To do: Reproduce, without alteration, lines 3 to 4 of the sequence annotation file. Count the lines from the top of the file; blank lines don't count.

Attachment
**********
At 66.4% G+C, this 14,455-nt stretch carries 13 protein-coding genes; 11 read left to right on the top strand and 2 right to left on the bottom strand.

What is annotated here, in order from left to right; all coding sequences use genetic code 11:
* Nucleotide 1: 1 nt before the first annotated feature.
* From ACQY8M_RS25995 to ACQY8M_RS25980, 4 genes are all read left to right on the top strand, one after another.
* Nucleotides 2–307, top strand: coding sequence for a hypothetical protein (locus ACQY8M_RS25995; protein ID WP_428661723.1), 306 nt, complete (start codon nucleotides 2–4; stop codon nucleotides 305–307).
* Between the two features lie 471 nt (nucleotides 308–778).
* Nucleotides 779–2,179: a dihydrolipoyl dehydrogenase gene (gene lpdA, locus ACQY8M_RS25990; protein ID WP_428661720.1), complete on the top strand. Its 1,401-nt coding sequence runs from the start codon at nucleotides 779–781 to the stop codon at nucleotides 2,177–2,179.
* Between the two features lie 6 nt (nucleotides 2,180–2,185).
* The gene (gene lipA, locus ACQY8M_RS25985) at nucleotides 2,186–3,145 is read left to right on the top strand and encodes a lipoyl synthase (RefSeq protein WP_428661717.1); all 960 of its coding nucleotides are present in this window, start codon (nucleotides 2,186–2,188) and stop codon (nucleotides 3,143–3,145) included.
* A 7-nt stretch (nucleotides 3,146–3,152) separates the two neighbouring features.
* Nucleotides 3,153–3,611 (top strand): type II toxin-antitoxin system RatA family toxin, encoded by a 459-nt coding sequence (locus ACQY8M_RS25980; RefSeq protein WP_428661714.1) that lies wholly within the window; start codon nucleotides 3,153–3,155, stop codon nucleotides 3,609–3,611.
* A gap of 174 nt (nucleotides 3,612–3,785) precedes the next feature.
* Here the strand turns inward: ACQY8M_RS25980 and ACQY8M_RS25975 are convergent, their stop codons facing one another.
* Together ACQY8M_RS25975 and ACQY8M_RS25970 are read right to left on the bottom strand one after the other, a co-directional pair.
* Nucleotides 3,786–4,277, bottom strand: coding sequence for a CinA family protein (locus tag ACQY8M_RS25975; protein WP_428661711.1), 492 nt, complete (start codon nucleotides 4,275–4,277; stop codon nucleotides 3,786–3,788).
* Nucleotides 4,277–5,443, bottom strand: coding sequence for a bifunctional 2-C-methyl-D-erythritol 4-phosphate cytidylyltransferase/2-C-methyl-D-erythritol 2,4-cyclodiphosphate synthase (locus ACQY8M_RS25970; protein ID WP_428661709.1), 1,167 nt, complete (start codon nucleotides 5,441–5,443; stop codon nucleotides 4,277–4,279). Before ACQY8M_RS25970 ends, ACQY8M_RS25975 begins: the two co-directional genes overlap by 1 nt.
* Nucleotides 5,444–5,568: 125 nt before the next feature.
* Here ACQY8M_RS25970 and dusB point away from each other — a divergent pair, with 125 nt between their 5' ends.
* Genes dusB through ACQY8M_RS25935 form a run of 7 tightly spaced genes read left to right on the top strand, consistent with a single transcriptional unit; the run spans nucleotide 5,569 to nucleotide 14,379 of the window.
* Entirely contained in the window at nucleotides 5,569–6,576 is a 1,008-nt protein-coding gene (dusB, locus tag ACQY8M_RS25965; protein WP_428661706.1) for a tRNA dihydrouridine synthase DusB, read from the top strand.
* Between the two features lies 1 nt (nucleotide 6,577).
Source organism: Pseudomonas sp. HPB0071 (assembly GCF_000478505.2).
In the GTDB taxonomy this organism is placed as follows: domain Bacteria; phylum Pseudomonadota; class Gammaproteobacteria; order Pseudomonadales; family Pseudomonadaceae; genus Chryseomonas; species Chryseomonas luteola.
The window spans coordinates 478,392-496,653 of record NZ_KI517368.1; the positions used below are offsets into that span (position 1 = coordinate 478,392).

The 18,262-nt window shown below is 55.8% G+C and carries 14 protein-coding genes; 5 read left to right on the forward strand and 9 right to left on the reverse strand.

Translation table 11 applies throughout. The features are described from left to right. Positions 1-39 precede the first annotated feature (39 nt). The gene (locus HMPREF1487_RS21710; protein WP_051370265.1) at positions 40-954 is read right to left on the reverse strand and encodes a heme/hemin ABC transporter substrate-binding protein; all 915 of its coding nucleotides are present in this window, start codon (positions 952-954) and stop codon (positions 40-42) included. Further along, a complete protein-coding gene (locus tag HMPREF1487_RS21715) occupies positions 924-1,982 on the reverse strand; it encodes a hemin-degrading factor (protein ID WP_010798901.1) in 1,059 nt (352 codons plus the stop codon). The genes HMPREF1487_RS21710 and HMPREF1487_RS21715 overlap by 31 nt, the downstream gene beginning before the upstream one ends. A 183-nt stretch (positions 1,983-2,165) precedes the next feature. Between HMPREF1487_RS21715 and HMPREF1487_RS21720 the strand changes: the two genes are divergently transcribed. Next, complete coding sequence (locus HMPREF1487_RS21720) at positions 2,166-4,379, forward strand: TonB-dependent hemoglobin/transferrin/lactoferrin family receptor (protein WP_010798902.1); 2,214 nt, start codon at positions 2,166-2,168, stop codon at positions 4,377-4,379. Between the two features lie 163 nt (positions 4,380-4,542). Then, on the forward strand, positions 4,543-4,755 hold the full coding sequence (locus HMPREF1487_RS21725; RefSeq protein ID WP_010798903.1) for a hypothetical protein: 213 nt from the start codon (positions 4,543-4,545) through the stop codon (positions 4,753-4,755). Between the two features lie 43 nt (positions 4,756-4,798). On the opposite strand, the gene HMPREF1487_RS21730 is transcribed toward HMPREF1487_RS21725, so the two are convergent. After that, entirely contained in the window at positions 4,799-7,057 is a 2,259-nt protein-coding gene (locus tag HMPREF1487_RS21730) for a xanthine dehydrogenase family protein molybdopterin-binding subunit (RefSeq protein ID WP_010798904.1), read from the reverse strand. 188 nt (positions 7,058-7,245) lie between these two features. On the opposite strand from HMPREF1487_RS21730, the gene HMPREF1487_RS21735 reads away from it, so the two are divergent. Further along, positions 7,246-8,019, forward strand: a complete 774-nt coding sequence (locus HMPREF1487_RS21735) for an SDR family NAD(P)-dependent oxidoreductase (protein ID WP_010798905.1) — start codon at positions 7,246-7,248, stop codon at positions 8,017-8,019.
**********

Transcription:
* Nucleotide 1: 1 nt before the first annotated feature.
* From ACQY8M_RS25995 to ACQY8M_RS25980, 4 genes are all read left to right on the top strand, one after another.